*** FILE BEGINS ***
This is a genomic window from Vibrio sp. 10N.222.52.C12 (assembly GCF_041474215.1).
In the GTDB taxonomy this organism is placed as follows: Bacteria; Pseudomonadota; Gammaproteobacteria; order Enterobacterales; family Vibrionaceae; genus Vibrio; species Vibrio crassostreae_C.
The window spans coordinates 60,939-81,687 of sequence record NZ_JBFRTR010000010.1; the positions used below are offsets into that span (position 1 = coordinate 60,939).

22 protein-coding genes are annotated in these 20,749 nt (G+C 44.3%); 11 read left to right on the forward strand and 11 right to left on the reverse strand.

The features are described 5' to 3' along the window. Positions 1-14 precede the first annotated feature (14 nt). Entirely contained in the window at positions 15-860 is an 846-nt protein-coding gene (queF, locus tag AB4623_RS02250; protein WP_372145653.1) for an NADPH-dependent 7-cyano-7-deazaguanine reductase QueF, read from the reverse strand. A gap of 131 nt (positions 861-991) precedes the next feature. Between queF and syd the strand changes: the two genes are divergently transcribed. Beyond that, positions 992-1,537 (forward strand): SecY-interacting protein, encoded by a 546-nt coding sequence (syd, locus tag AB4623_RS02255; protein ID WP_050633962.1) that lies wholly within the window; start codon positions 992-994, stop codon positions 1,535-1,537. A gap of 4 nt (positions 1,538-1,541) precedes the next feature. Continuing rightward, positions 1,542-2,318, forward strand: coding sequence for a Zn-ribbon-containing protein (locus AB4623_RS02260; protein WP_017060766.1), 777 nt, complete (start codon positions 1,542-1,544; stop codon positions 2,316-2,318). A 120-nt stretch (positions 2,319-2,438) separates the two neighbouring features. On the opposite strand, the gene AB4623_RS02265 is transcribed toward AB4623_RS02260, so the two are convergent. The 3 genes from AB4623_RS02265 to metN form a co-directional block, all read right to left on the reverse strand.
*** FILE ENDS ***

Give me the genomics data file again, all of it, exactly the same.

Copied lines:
This is a genomic window from Vibrio sp. 10N.222.52.C12 (assembly GCF_041474215.1).
In the GTDB taxonomy this organism is placed as follows: Bacteria; Pseudomonadota; Gammaproteobacteria; order Enterobacterales; family Vibrionaceae; genus Vibrio; species Vibrio crassostreae_C.
The window spans coordinates 60,939-81,687 of sequence record NZ_JBFRTR010000010.1; the positions used below are offsets into that span (position 1 = coordinate 60,939).

22 protein-coding genes are annotated in these 20,749 nt (G+C 44.3%); 11 read left to right on the forward strand and 11 right to left on the reverse strand.

The features are described 5' to 3' along the window. Positions 1-14 precede the first annotated feature (14 nt). Entirely contained in the window at positions 15-860 is an 846-nt protein-coding gene (queF, locus tag AB4623_RS02250; protein WP_372145653.1) for an NADPH-dependent 7-cyano-7-deazaguanine reductase QueF, read from the reverse strand. A gap of 131 nt (positions 861-991) precedes the next feature. Between queF and syd the strand changes: the two genes are divergently transcribed. Beyond that, positions 992-1,537 (forward strand): SecY-interacting protein, encoded by a 546-nt coding sequence (syd, locus tag AB4623_RS02255; protein ID WP_050633962.1) that lies wholly within the window; start codon positions 992-994, stop codon positions 1,535-1,537. A gap of 4 nt (positions 1,538-1,541) precedes the next feature. Continuing rightward, positions 1,542-2,318, forward strand: coding sequence for a Zn-ribbon-containing protein (locus AB4623_RS02260; protein WP_017060766.1), 777 nt, complete (start codon positions 1,542-1,544; stop codon positions 2,316-2,318). A 120-nt stretch (positions 2,319-2,438) separates the two neighbouring features. On the opposite strand, the gene AB4623_RS02265 is transcribed toward AB4623_RS02260, so the two are convergent. The 3 genes from AB4623_RS02265 to metN form a co-directional block, all read right to left on the reverse strand.